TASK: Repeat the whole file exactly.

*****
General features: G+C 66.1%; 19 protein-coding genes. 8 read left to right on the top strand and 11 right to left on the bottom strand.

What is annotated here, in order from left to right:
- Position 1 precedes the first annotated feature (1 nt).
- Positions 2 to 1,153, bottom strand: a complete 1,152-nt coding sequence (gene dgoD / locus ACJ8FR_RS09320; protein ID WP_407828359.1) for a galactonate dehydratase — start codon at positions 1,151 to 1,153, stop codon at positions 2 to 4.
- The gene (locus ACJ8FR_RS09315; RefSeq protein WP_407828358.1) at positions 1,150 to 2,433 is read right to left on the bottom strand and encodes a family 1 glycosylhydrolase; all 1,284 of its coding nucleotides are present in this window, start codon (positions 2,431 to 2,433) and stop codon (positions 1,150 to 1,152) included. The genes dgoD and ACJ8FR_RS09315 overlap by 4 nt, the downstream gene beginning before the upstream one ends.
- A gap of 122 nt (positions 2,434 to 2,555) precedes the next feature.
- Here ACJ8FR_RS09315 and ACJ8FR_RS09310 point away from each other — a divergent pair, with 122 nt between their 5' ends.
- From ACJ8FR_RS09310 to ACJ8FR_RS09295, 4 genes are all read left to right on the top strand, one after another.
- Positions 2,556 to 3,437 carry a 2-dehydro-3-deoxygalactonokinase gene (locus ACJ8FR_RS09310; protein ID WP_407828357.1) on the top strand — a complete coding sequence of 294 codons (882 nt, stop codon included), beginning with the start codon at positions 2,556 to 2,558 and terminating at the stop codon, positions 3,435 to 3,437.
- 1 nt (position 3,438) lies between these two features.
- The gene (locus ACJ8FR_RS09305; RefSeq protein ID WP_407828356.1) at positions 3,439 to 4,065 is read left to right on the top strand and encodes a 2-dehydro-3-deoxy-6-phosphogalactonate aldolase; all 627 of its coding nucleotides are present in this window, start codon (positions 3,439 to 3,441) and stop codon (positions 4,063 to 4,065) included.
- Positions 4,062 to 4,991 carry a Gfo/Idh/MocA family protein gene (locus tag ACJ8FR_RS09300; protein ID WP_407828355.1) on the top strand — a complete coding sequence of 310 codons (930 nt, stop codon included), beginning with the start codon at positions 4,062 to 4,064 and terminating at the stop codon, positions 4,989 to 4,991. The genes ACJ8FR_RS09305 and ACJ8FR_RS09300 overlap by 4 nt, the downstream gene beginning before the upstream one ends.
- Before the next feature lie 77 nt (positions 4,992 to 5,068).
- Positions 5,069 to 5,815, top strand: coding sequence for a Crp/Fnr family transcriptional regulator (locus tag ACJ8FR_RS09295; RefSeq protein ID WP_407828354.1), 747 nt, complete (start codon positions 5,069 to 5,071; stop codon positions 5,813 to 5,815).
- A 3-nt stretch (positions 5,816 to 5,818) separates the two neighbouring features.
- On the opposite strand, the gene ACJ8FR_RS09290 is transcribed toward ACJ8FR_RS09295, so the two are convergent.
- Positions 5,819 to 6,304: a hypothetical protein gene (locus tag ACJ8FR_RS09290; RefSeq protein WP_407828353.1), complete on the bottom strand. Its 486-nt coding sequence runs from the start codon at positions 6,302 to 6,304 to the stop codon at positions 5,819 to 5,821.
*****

General features: G+C 66.1%; 19 protein-coding genes. 8 read left to right on the top strand and 11 right to left on the bottom strand.

What is annotated here, in order from left to right:
- Position 1 precedes the first annotated feature (1 nt).
- Positions 2 to 1,153, bottom strand: a complete 1,152-nt coding sequence (gene dgoD / locus ACJ8FR_RS09320; protein ID WP_407828359.1) for a galactonate dehydratase — start codon at positions 1,151 to 1,153, stop codon at positions 2 to 4.
- The gene (locus ACJ8FR_RS09315; RefSeq protein WP_407828358.1) at positions 1,150 to 2,433 is read right to left on the bottom strand and encodes a family 1 glycosylhydrolase; all 1,284 of its coding nucleotides are present in this window, start codon (positions 2,431 to 2,433) and stop codon (positions 1,150 to 1,152) included. The genes dgoD and ACJ8FR_RS09315 overlap by 4 nt, the downstream gene beginning before the upstream one ends.
- A gap of 122 nt (positions 2,434 to 2,555) precedes the next feature.
- Here ACJ8FR_RS09315 and ACJ8FR_RS09310 point away from each other — a divergent pair, with 122 nt between their 5' ends.
- From ACJ8FR_RS09310 to ACJ8FR_RS09295, 4 genes are all read left to right on the top strand, one after another.
- Positions 2,556 to 3,437 carry a 2-dehydro-3-deoxygalactonokinase gene (locus ACJ8FR_RS09310; protein ID WP_407828357.1) on the top strand — a complete coding sequence of 294 codons (882 nt, stop codon included), beginning with the start codon at positions 2,556 to 2,558 and terminating at the stop codon, positions 3,435 to 3,437.
- 1 nt (position 3,438) lies between these two features.
- The gene (locus ACJ8FR_RS09305; RefSeq protein ID WP_407828356.1) at positions 3,439 to 4,065 is read left to right on the top strand and encodes a 2-dehydro-3-deoxy-6-phosphogalactonate aldolase; all 627 of its coding nucleotides are present in this window, start codon (positions 3,439 to 3,441) and stop codon (positions 4,063 to 4,065) included.
- Positions 4,062 to 4,991 carry a Gfo/Idh/MocA family protein gene (locus tag ACJ8FR_RS09300; protein ID WP_407828355.1) on the top strand — a complete coding sequence of 310 codons (930 nt, stop codon included), beginning with the start codon at positions 4,062 to 4,064 and terminating at the stop codon, positions 4,989 to 4,991. The genes ACJ8FR_RS09305 and ACJ8FR_RS09300 overlap by 4 nt, the downstream gene beginning before the upstream one ends.
- Before the next feature lie 77 nt (positions 4,992 to 5,068).
- Positions 5,069 to 5,815, top strand: coding sequence for a Crp/Fnr family transcriptional regulator (locus tag ACJ8FR_RS09295; RefSeq protein ID WP_407828354.1), 747 nt, complete (start codon positions 5,069 to 5,071; stop codon positions 5,813 to 5,815).
- A 3-nt stretch (positions 5,816 to 5,818) separates the two neighbouring features.
- On the opposite strand, the gene ACJ8FR_RS09290 is transcribed toward ACJ8FR_RS09295, so the two are convergent.
- Positions 5,819 to 6,304: a hypothetical protein gene (locus tag ACJ8FR_RS09290; RefSeq protein WP_407828353.1), complete on the bottom strand. Its 486-nt coding sequence runs from the start codon at positions 6,302 to 6,304 to the stop codon at positions 5,819 to 5,821.